Randomized Trial Comparing 3 Routes of Delivering Lorazepam to Children.

The safety and scientific validity of this study is the responsibility of the study sponsor and investigators. Listing a study does not mean it has been evaluated by the U.S. Federal Government. Read our disclaimer for details. Identifier: NCT00343096
Recruitment Status : Terminated (The buccal arm of the study was 30% less effective in stopping seizures within 10 minutes compared with the IV dose. This met a stopping rule for the study)
First Posted : June 22, 2006
Last Update Posted : July 10, 2012
Information provided by (Responsible Party):
Elizabeth Molyneux, University of Malawi College of Medicine

June 21, 2006
June 22, 2006
July 10, 2012
June 2006
March 2009   (Final data collection date for primary outcome measure)
Whether cessation of fit was achieved within ten minutes or not.
Same as current
Complete list of historical versions of study NCT00343096 on Archive Site
  • Frequency of additional drugs required to terminate presenting seizure
  • Frequency of cardio-respiratory side effects
  • Seizure recurrence within 24 hours of terminating the presenting seizure
  • Time from identification of a fitting child to cessation of fit.
  • Outcome of patients including any neurological sequelae at hospital discharge.
Same as current
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Randomized Trial Comparing 3 Routes of Delivering Lorazepam to Children.
Buccal, Intranasal or Intravenous Lorazepam for the Treatment of Acute Convulsions in Children in Blantyre, Malawi: a Randomized Trial
This study aims to address the hypothesis that Lorazepam (an anticonvulsant) is as effective when given via the intranasal or buccal route as the intravenous route in terminating convulsions in children.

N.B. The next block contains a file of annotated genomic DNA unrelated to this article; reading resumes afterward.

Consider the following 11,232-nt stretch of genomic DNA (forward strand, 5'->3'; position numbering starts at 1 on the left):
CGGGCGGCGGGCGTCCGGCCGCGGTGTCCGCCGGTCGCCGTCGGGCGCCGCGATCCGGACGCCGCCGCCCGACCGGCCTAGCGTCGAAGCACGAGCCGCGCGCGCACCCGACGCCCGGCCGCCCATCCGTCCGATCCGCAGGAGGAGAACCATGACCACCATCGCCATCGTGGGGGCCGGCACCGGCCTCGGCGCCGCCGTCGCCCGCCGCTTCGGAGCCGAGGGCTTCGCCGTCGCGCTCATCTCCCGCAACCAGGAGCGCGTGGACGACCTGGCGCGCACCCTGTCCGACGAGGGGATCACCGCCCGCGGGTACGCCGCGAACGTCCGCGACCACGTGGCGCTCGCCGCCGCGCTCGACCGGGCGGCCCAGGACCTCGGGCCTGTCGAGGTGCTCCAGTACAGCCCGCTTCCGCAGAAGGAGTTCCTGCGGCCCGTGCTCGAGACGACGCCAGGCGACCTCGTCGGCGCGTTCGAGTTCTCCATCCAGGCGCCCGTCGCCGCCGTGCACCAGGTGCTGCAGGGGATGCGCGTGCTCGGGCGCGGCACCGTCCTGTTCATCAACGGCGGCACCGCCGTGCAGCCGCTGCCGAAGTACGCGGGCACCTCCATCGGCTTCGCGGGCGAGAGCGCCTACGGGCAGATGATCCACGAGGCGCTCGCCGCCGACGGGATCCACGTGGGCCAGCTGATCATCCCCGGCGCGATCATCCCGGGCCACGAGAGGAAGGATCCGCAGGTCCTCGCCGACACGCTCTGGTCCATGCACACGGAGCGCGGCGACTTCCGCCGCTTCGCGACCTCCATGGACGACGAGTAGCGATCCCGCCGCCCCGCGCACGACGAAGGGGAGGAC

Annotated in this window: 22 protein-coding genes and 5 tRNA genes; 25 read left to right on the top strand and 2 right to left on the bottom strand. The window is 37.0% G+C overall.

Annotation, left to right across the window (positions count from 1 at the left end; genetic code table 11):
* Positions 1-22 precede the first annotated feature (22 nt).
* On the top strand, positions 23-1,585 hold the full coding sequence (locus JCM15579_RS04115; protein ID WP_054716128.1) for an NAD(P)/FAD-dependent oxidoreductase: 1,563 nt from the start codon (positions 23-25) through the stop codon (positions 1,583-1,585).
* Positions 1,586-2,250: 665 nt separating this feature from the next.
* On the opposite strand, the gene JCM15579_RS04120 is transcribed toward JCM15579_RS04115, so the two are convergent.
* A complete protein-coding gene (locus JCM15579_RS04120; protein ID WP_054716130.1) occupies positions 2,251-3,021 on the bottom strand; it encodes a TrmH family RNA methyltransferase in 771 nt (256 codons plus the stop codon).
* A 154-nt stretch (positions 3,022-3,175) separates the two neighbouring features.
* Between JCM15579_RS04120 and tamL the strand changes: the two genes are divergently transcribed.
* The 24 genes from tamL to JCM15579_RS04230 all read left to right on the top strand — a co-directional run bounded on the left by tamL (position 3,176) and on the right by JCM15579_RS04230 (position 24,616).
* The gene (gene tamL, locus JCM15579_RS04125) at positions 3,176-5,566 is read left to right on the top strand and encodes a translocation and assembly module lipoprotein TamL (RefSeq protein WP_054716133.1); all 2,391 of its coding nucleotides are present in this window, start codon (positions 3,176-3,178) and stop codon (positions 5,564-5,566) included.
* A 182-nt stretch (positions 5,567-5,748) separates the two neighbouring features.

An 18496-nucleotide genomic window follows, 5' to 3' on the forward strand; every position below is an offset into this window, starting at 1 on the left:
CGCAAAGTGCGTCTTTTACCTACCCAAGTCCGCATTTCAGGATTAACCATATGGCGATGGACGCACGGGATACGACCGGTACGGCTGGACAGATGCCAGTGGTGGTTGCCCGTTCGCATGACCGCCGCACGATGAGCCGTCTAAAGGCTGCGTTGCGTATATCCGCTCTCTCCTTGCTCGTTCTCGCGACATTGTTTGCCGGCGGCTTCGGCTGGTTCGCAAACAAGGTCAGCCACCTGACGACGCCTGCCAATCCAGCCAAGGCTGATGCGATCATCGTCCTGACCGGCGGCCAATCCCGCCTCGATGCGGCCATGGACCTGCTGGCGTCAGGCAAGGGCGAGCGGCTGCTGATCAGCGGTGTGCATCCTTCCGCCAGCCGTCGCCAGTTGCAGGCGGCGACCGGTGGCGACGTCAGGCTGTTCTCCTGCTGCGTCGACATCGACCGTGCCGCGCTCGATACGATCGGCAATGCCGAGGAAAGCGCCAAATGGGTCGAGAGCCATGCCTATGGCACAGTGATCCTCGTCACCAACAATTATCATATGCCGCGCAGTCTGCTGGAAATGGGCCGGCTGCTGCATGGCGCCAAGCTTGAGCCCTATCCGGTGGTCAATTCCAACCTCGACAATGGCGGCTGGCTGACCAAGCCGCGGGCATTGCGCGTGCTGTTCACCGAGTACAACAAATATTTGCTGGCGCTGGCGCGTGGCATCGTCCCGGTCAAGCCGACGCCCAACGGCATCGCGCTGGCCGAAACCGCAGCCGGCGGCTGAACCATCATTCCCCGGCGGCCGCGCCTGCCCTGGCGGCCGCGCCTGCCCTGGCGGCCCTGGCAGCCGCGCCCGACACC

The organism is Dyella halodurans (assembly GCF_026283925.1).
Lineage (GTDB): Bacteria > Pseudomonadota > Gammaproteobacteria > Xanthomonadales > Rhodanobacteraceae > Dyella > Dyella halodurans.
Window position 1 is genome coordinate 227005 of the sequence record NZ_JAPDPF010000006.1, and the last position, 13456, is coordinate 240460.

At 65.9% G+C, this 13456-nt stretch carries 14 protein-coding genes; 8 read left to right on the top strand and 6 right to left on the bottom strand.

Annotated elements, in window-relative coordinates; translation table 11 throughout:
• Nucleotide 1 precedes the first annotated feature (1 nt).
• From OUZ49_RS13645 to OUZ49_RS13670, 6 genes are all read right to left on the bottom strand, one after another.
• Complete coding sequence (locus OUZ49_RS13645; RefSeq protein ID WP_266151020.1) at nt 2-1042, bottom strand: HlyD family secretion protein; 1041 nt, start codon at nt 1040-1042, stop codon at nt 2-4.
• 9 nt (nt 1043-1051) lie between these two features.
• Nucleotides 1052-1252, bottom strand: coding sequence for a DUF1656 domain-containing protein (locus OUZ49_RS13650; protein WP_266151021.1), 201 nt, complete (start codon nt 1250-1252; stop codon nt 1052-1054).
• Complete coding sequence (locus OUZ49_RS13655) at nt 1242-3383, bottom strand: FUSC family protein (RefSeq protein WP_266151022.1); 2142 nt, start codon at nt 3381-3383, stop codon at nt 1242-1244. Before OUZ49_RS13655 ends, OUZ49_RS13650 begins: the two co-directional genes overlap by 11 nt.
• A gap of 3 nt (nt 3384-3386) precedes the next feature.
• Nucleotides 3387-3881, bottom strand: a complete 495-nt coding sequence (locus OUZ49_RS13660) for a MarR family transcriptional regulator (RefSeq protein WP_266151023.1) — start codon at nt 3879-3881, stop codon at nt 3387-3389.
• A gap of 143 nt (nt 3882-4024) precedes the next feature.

Convulsions are common in children. Prompt treatment with an effective anticonvulsant reduces longterm morbidity and mortality. The use of intravenous lorazepam as first line therapy in acute childhood convulsions where venous access has been obtained is widely accepted in developed countries. However, intravenous access can be a problem out of hospital or in small children.

Benzodiazepines such as Lorazepam have long been the mainstay of first line therapy for acute convulsions but there is insufficient clinical evidence as to the optimal mode of administration when venous access has failed. Lorazepam can be given via the intranasal and buccal route offering the potential to be as effective as intravenous lorazepam whilst being easier to administer and avoiding the need for intravenous cannulation.

To date there are no large published studies that have evaluated the efficacy and safety of intranasal or buccal lorazepam compared to intravenous lorazepam in the treatment of acute convulsions. In this study we wish to address the urgent need to obtain randomized controlled data in treating acute convulsions in children using a drug and delivery system that is safe, effective and easy to use in our setting.

Phase 3
Allocation: Randomized
Intervention Model: Factorial Assignment
Masking: None (Open Label)
Primary Purpose: Treatment
  • Status Epilepticus
  • Convulsions
Drug: Lorazepam
All doses 0.1mg/kg once, repeat after 10 minutes x1
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*   Includes publications given by the data provider as well as publications identified by Identifier (NCT Number) in Medline.
March 2009
March 2009   (Final data collection date for primary outcome measure)

Inclusion Criteria:

children with acute generalized seizures, continuing for a minimum of 5 minutes, who have not received any anti-convulsant therapy within 1 hour of presentation.

Exclusion Criteria:

Children who have received anticonvulsant treatment within 1 hour prior to assessment. Any child whose seizures cease following correction of hypoglycaemia. Children with a known adverse reaction to lorazepam.

Sexes Eligible for Study: All
2 Months to 15 Years   (Child)
Contact information is only displayed when the study is recruiting subjects
The BIVIN Trial
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Elizabeth Molyneux, University of Malawi College of Medicine
University of Malawi College of Medicine
Not Provided
Principal Investigator: Elizabeth Molyneux College of Medicine
University of Malawi College of Medicine
July 2012

ICMJE     Data element required by the International Committee of Medical Journal Editors and the World Health Organization ICTRP